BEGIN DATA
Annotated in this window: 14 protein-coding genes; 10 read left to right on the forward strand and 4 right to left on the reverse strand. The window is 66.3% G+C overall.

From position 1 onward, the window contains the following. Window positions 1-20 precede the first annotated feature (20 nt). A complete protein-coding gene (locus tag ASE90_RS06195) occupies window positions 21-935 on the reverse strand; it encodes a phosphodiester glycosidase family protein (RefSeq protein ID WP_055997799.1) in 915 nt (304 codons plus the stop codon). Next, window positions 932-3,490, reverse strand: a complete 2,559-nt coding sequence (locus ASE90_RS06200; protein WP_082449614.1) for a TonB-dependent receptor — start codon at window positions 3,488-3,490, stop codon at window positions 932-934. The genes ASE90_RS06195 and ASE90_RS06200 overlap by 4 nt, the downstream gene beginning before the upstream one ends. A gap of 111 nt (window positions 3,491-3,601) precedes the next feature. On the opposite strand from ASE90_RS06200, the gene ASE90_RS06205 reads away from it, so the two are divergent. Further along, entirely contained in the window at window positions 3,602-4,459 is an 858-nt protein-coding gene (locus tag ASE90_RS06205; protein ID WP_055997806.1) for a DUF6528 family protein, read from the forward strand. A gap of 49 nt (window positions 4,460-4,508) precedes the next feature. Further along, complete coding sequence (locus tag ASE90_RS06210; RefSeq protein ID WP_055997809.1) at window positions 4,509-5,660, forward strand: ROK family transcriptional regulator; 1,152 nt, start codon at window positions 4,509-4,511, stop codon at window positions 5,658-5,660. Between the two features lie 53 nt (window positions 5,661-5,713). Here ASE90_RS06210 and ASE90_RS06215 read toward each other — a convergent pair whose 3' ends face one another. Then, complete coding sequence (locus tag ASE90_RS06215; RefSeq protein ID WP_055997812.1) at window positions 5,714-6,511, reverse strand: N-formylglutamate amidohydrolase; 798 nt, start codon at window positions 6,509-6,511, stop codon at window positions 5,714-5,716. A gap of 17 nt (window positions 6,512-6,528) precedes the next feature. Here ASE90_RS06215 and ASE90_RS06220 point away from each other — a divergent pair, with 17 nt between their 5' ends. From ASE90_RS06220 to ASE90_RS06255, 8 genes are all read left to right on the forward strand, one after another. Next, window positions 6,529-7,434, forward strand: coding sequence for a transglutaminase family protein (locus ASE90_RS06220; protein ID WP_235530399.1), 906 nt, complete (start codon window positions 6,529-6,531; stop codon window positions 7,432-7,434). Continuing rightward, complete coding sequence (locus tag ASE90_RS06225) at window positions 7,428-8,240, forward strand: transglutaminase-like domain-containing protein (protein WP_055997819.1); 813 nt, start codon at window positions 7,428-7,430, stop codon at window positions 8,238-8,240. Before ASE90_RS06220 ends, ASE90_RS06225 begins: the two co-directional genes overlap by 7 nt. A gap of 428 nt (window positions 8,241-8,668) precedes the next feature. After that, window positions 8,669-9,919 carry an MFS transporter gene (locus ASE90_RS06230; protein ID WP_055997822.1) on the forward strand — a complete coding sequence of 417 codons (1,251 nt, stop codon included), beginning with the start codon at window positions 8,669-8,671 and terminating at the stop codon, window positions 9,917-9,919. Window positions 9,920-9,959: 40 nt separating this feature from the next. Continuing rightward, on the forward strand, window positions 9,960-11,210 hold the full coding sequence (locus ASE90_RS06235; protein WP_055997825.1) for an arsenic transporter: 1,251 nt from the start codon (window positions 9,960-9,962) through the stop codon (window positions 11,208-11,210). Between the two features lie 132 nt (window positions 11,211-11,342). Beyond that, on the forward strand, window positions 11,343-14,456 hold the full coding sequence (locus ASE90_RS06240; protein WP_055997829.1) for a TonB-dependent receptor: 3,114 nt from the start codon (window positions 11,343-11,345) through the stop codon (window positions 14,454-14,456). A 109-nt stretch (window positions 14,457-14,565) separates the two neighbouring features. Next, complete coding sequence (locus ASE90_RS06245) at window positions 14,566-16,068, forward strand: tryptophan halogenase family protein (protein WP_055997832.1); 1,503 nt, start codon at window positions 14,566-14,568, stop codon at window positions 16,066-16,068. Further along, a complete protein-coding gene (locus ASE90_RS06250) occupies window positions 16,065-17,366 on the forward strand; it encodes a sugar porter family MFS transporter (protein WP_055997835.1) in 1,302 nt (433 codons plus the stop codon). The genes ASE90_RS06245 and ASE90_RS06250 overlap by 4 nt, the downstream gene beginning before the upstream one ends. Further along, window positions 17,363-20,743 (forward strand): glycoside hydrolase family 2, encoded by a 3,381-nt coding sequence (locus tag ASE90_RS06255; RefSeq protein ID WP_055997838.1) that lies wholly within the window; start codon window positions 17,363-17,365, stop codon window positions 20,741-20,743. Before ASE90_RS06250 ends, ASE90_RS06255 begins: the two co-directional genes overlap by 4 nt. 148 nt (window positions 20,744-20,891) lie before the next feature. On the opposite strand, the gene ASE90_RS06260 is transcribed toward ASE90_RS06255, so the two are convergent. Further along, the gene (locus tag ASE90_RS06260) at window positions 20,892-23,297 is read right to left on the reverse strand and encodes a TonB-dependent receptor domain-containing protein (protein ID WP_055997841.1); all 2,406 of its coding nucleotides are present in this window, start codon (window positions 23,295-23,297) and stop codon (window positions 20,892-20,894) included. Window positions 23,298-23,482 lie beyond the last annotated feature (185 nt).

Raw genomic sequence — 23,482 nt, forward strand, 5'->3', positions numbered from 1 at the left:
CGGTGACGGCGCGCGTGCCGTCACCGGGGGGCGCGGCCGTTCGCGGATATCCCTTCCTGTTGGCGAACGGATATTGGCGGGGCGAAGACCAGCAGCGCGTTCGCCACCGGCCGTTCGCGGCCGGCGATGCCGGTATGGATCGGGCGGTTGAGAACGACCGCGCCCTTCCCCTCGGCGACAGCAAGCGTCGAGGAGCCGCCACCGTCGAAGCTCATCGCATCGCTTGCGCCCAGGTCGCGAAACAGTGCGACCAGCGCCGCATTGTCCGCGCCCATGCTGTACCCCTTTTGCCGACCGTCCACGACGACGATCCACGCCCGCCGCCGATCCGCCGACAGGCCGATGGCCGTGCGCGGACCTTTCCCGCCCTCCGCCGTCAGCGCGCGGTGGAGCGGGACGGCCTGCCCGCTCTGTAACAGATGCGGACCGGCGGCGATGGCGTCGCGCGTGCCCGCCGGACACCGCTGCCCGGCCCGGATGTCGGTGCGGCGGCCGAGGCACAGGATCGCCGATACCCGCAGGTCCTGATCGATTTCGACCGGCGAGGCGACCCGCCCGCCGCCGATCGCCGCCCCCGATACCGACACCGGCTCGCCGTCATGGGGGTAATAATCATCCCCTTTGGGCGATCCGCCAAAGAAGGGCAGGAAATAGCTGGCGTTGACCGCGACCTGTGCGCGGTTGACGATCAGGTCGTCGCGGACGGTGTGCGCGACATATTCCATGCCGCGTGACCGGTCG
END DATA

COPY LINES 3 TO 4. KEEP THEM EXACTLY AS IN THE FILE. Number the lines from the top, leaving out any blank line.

Raw genomic sequence — 23,482 nt, forward strand, 5'->3', positions numbered from 1 at the left:
CGGTGACGGCGCGCGTGCCGTCACCGGGGGGCGCGGCCGTTCGCGGATATCCCTTCCTGTTGGCGAACGGATATTGGCGGGGCGAAGACCAGCAGCGCGTTCGCCACCGGCCGTTCGCGGCCGGCGATGCCGGTATGGATCGGGCGGTTGAGAACGACCGCGCCCTTCCCCTCGGCGACAGCAAGCGTCGAGGAGCCGCCACCGTCGAAGCTCATCGCATCGCTTGCGCCCAGGTCGCGAAACAGTGCGACCAGCGCCGCATTGTCCGCGCCCATGCTGTACCCCTTTTGCCGACCGTCCACGACGACGATCCACGCCCGCCGCCGATCCGCCGACAGGCCGATGGCCGTGCGCGGACCTTTCCCGCCCTCCGCCGTCAGCGCGCGGTGGAGCGGGACGGCCTGCCCGCTCTGTAACAGATGCGGACCGGCGGCGATGGCGTCGCGCGTGCCCGCCGGACACCGCTGCCCGGCCCGGATGTCGGTGCGGCGGCCGAGGCACAGGATCGCCGATACCCGCAGGTCCTGATCGATTTCGACCGGCGAGGCGACCCGCCCGCCGCCGATCGCCGCCCCCGATACCGACACCGGCTCGCCGTCATGGGGGTAATAATCATCCCCTTTGGGCGATCCGCCAAAGAAGGGCAGGAAATAGCTGGCGTTGACCGCGACCTGTGCGCGGTTGACGATCAGGTCGTCGCGGACGGTGTGCGCGACATATTCCATGCCGCGTGACCGGTCG